Four student activists talk about what they've achieved for social justice at Lafayette and their hopes for the future.
By Swati Pandey ’23
Ella Goodwin ’21, Kimberly Mae Manalang ’21, Kelsey Moum ’21, and Victoria Puglia ’21 not only invested in their academic and professional futures during their years at Lafayette, but they also worked tirelessly to educate their community on social justice issues. Below, each responds to this question: “What is the one involvement/engagement/activism that you are most proud of, and what more can be done so that Lafayette can be the inclusive space that you have envisioned?”
I joined Pards Against Sexual Assault as a first-year when the group was still in its infancy. Since then, I’ve worked alongside many other powerful student leaders to solidify this group on campus and push our community to be more conscious of how we can better prevent sexual violence and support survivors. As I leave Lafayette, I feel proud to see that there are so many passionate students continuing the organization, and there are changes happening institutionally, including a new research-based First-Year Orientation prevention program and the hiring of a student advocacy and prevention coordinator. Our campus has come a long way in terms of even just acknowledging that sexual violence occurs in our community considering that over 200 people attended one of our community discussions last semester.
However, there is still so much work to be done, and I hope that students do not lose steam in the push to end sexual violence, racism, sexism, homophobia, transphobia, and ableism on our campus. These issues all interact and support each other, and we need to work harder to really care for and look out for every member of our community. We have to be pushing the institution to do better, but we also need to examine our own actions, the actions of our friends, and the organizations we are a part of. You have the power to intervene and shut down harmful behaviors, and you have the responsibility to educate yourself on how to best do that, particularly if you hold a certain level of privilege and social capital on this campus.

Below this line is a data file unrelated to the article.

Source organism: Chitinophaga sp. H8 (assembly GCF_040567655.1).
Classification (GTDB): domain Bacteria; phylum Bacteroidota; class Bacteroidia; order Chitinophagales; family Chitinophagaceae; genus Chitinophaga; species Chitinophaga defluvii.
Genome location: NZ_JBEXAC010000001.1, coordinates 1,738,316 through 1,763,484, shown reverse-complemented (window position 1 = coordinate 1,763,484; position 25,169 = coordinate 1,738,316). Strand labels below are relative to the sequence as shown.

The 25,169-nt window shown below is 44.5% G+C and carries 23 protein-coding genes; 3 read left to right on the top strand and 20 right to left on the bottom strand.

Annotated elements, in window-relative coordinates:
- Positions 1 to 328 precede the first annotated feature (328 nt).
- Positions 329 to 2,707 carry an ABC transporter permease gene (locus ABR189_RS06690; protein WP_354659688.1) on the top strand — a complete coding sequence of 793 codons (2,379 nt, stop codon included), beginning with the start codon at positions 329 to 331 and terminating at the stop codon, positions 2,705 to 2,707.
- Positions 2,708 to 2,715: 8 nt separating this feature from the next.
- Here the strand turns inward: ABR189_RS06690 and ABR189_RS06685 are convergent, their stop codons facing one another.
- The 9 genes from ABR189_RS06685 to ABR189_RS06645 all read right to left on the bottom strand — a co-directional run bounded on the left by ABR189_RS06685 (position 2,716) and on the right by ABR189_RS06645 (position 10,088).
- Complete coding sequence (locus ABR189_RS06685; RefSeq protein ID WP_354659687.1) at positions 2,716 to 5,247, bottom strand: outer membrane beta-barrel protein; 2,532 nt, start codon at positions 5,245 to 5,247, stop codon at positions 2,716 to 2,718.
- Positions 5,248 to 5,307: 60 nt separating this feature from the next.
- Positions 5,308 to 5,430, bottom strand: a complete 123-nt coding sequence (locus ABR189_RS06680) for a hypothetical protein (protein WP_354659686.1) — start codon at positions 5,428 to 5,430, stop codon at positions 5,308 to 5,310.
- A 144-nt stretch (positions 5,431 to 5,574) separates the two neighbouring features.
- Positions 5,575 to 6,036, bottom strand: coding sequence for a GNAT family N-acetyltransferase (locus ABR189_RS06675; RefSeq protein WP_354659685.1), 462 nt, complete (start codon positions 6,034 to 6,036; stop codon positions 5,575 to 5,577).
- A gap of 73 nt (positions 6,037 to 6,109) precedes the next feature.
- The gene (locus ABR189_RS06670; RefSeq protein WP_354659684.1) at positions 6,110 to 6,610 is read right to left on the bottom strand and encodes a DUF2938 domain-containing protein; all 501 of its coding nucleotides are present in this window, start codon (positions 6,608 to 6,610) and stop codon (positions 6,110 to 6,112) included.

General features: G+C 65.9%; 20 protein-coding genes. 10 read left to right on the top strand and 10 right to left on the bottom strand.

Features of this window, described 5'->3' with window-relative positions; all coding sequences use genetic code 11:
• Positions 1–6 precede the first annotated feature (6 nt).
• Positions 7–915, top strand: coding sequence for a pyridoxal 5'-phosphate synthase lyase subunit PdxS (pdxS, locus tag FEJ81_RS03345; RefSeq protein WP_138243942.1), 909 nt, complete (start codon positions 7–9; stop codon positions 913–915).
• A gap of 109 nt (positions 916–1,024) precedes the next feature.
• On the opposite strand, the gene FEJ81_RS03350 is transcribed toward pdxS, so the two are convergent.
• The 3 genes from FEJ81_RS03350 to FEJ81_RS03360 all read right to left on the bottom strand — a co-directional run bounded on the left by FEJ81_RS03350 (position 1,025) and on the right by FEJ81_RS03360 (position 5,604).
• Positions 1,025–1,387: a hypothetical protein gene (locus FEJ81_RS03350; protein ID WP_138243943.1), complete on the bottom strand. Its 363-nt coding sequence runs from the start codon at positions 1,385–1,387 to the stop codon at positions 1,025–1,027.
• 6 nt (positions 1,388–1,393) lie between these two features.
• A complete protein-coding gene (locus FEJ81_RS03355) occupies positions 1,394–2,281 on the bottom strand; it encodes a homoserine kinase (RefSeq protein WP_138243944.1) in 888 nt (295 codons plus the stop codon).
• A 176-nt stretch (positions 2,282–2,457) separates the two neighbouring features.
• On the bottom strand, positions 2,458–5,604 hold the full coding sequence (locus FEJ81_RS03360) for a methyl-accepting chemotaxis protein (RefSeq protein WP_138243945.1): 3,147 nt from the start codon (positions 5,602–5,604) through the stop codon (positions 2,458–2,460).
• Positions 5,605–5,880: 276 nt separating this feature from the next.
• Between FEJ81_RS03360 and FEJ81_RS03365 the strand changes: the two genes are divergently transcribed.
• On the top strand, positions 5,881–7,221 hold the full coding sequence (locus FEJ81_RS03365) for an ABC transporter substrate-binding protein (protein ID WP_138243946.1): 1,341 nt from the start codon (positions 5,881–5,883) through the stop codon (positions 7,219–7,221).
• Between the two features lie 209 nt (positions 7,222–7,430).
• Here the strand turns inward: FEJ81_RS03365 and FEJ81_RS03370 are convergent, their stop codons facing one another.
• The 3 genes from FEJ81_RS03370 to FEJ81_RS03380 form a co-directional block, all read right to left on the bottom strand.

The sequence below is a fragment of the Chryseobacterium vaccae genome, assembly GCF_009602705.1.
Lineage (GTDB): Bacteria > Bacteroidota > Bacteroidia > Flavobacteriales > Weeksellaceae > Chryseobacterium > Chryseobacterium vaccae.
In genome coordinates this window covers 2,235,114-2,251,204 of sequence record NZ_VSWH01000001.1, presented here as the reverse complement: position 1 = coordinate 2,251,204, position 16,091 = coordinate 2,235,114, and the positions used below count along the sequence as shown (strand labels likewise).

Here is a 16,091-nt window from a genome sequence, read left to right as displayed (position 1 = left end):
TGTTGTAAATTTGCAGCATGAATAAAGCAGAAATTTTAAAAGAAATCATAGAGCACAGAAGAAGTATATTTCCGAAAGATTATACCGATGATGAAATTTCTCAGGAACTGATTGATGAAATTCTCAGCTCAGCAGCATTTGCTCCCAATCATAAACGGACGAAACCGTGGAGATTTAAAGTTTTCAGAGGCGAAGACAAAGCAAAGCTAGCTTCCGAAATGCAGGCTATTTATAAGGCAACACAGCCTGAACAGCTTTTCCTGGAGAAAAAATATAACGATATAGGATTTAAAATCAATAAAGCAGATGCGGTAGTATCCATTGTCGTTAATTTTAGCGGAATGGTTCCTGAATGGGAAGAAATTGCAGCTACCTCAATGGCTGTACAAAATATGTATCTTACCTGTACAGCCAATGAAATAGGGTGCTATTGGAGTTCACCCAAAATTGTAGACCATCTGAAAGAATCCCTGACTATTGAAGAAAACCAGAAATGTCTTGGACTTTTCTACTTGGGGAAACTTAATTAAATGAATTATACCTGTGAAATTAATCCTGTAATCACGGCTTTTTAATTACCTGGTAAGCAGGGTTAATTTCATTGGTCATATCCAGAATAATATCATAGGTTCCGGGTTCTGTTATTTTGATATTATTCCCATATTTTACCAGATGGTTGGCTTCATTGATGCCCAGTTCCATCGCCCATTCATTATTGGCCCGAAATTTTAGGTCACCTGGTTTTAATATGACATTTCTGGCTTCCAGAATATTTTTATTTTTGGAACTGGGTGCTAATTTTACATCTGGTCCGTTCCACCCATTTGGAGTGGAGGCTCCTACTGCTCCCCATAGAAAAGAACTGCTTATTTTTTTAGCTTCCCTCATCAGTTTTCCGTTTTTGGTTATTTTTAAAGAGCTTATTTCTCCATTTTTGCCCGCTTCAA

I have two activism projects that I was very proud to not only be a part of but to lead: “Having the conversation on ICE/Continuing the conversation on ICE” and the month-long events for Asian American Pacific Islander (AAPI) Awareness Month: Fighting for Visibility. There is a lot that still needs to be done for Lafayette to become a more inclusive space. My senior year was a year for many firsts—the first Migration Week addressing politically charged topics like U.S. Immigration and Customs Enforcement, and the first AAPI Awareness Month to start the conversation on the discrimination the Asian/AAPI community has been facing for decades. In the next few years, I would hope awareness months become normalized to annual events. Instead of an AAPI Awareness Month, striving to celebrate AAPI Heritage Month in May would be the next goal. While I am graduating, I still hope the next Lafayette leaders continue the conversations that we, the seniors, have helped start and normalize having harder conversations on topics like this.